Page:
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Photo: Thomas Trutschel/Photothek via Getty Images

With so many people working from home during the COVID-19 pandemic, more cyber criminals are using “brute force” attacks to break the passwords of employees signing into their company networks remotely, according to ESET, a cybersecurity and antivirus protection firm.

How it works: Brute force attacks break into systems by trying out vast numbers of possible passwords.

  • Cyber criminal groups are targeting increasingly ubiquitously used remote login services as a way to circumvent the usual protections to company systems.
  • The criminals then often hold companies’ networks hostage via ransomware.

What they're saying: “Despite the increasing importance of [remote access services], organizations often neglect its settings and protection,” writes ESET.

  • “Employees use easy-to-guess passwords and with no additional layers of authentication or protection. ... Cybercriminals typically brute-force their way into a poorly secured network, elevate their rights to admin level, disable or uninstall security solutions and then run ransomware to encrypt crucial company data.”

Of note: Among ESET’s own users, the most commonly blocked IP addresses associated with these types of attempted intrusions came from the United States, China, Russia, France and Germany.

  • Meanwhile, most victims of these types of attempted intrusions possess IP addresses located in Russia, Germany, Japan, Brazil and Hungary, says ESET.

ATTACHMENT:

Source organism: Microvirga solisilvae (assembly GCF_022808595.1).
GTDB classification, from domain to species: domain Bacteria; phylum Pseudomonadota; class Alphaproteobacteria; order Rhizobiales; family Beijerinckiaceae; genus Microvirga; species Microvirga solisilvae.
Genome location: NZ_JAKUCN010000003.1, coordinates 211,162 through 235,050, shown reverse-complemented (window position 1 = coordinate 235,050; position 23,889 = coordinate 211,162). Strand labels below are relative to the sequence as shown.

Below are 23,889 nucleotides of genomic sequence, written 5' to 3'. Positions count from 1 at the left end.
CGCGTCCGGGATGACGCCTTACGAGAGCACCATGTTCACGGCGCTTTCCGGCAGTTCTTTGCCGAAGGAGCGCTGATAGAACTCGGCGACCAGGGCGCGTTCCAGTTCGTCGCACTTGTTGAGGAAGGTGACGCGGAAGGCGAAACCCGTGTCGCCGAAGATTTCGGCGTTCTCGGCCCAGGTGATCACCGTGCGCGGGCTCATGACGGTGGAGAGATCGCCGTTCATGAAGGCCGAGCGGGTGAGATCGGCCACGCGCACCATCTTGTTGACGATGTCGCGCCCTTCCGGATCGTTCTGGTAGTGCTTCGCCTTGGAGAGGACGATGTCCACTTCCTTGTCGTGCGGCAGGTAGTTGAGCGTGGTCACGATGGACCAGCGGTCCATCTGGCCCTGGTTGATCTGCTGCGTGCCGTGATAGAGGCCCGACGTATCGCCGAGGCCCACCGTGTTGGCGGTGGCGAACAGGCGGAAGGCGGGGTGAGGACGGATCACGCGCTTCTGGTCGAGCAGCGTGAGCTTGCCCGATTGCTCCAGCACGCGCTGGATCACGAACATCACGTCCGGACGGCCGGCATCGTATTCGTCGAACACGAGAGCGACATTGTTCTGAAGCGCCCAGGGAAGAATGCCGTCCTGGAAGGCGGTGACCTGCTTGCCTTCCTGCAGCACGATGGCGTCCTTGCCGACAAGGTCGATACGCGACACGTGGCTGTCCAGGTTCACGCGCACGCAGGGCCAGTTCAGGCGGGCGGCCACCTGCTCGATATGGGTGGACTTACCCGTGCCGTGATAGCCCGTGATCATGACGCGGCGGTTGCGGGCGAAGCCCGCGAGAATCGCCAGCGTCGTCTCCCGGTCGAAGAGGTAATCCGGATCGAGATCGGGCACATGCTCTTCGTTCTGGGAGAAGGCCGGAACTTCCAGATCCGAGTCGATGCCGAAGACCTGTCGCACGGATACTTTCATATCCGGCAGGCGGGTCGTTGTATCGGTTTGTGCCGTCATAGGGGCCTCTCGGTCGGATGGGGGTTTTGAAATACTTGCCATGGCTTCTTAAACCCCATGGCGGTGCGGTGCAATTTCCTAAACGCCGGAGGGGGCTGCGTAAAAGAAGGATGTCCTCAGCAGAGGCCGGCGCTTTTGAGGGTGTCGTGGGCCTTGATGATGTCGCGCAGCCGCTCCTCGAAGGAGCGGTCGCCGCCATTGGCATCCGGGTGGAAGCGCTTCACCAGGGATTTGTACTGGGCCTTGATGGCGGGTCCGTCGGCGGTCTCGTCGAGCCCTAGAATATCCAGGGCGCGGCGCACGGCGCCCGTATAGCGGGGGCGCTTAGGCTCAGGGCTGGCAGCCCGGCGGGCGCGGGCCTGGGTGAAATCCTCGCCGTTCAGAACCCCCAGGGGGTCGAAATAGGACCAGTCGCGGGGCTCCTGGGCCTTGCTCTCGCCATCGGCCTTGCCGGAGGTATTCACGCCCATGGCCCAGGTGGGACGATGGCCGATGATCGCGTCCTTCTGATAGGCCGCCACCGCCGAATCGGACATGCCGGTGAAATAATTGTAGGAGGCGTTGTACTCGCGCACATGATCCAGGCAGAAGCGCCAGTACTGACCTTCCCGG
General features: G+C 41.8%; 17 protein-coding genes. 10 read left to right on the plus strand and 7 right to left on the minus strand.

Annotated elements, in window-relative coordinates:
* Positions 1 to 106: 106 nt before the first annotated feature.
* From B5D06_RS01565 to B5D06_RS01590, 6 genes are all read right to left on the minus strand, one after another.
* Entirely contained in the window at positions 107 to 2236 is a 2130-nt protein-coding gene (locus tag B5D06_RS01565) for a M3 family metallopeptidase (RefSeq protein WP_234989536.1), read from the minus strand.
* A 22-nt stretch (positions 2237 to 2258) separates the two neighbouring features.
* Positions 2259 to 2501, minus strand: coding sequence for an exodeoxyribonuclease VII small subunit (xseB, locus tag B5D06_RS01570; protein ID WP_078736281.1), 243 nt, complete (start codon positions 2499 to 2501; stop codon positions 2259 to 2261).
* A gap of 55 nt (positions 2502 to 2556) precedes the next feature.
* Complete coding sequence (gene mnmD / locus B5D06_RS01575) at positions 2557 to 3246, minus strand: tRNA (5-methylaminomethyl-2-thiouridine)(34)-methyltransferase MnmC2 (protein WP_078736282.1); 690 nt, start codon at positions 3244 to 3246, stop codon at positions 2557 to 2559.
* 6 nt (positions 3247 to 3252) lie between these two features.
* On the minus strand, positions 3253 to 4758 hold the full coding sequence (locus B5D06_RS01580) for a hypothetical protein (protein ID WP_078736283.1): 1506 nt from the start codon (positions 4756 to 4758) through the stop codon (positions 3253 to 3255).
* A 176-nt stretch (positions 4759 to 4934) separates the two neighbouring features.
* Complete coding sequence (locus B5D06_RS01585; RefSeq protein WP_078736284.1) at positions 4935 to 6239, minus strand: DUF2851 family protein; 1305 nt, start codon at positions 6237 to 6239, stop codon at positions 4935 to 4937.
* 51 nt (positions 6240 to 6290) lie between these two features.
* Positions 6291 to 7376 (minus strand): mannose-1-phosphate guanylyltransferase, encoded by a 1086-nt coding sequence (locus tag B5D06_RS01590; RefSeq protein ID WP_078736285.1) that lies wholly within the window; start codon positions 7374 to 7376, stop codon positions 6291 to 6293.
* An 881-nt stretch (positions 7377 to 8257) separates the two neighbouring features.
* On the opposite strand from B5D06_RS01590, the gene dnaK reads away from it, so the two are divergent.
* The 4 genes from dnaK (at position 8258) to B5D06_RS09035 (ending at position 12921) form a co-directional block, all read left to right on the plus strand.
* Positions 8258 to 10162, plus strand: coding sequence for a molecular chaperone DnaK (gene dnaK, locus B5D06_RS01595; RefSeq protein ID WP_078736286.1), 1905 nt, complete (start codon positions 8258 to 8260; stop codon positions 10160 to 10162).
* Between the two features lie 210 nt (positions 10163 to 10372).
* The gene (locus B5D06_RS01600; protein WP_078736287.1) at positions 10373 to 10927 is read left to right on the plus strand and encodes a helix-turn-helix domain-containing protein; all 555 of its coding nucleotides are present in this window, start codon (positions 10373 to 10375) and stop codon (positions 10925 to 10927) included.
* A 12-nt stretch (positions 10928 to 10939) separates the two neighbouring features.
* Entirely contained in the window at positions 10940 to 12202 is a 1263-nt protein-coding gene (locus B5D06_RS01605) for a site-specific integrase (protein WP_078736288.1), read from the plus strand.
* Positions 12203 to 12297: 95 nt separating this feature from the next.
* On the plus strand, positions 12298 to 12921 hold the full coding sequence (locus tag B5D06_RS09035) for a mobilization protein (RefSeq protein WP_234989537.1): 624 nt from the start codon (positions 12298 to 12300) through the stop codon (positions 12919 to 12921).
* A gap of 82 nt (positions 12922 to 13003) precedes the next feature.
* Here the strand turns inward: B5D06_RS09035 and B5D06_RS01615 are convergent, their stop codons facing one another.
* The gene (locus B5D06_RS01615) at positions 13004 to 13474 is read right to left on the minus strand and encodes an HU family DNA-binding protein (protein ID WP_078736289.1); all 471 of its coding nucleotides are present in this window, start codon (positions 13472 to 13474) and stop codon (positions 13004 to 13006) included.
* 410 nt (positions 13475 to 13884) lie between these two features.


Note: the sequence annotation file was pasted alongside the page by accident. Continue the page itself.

Go deeper

Updated 58 mins ago - Politics & Policy

Senate action on stimulus bill continues as Dems reach deal on jobless aid

Photo: Alex Wong/Getty Images

Democratic leaders struck an agreement with Sen. Joe Manchin (D-W.V.) on emergency unemployment insurance late Friday, clearing the way for Senate action on President Biden's $1.9 trillion stimulus package to resume after an hours-long delay.

The state of play: The Senate will now work through votes on a series of amendments that are expected to last overnight into early Saturday morning.

Capitol review panel recommends more police, mobile fencing

Photo: Olivier Douliery/AFP via Getty Images

A panel appointed by Congress to review security measures at the Capitol is recommending several changes, including mobile fencing and a bigger Capitol police force, to safeguard the area after a riotous mob breached the building on Jan. 6.

Why it matters: Law enforcement officials have warned there could be new plots to attack the area and target lawmakers, including during a speech President Biden is expected to give to a joint session of Congress.

Financial fallout from the Texas deep freeze

Illustration: Annelise Capossela/Axios

Texas has thawed out after an Arctic freeze last month threw the state into a power crisis. But the financial turmoil from power grid shock is just starting to take shape.

Why it matters: In total, electricity companies are billions of dollars short on the post-storm payments they now owe to the state's grid operator. There's no clear path for how they will pay — something being watched closely across the country as extreme weather events become more common.